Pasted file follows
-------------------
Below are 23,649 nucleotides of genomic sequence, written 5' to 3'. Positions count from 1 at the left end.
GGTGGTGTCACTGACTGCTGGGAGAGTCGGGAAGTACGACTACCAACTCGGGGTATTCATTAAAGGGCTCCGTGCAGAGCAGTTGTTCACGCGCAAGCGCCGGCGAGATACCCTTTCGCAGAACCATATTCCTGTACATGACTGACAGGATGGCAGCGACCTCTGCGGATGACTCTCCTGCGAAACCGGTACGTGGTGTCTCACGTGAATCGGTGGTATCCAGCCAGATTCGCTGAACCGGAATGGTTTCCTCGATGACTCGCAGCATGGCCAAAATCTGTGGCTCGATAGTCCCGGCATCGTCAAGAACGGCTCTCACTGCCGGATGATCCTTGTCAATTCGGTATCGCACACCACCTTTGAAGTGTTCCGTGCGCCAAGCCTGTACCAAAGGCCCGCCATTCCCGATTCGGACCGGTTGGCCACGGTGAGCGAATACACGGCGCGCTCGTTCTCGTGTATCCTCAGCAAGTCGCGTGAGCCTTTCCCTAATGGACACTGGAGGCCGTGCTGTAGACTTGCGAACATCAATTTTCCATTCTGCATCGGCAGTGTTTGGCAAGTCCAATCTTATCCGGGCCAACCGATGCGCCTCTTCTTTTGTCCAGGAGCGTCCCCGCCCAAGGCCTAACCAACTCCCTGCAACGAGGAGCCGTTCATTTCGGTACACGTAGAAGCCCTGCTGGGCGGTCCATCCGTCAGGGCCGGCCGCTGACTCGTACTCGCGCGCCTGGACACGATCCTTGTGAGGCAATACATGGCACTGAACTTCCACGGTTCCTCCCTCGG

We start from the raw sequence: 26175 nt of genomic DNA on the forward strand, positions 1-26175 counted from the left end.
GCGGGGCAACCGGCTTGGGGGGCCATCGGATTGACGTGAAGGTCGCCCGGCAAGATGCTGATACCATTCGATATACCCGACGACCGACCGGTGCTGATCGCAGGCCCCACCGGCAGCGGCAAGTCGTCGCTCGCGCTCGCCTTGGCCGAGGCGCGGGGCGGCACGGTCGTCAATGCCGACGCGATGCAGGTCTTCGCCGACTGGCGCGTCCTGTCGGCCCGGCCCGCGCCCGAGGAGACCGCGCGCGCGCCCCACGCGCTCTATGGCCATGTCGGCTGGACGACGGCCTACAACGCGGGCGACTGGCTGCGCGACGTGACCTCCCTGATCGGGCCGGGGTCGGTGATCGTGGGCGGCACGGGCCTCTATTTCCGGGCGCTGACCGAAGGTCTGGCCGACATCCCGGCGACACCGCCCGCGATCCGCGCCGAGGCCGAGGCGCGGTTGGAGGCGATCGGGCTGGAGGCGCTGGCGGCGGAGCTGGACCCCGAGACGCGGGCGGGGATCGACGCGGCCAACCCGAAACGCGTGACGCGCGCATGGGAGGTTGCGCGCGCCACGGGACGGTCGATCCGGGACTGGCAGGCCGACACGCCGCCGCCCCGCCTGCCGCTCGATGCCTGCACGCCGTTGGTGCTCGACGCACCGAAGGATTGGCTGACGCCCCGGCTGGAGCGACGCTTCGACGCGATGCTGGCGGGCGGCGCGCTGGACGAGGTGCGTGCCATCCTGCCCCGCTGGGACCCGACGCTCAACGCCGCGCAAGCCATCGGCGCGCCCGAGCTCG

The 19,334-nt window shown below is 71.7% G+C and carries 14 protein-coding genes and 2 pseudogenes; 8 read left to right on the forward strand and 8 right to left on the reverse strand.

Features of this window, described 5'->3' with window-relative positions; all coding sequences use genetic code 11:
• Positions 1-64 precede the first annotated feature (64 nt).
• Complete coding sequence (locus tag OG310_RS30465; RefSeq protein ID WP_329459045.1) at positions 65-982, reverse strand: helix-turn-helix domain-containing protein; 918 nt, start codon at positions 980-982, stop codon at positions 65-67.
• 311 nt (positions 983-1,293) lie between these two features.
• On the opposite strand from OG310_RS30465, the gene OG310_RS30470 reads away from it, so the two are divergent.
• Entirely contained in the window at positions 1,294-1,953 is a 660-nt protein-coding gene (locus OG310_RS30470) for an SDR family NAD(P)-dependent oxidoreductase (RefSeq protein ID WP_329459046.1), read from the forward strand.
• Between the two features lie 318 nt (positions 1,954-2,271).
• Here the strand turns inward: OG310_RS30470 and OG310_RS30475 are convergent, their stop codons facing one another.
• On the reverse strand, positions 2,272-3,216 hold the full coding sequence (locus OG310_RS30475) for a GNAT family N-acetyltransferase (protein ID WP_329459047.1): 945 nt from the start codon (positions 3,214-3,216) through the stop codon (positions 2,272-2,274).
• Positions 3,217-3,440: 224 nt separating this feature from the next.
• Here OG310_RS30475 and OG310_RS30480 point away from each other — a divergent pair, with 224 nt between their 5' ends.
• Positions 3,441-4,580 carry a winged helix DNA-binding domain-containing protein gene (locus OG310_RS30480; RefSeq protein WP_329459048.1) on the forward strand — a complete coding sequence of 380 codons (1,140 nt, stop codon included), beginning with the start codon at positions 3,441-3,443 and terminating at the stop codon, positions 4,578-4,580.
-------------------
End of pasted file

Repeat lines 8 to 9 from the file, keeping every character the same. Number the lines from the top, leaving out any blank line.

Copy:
• Complete coding sequence (locus tag OG310_RS30465; RefSeq protein ID WP_329459045.1) at positions 65-982, reverse strand: helix-turn-helix domain-containing protein; 918 nt, start codon at positions 980-982, stop codon at positions 65-67.
• 311 nt (positions 983-1,293) lie between these two features.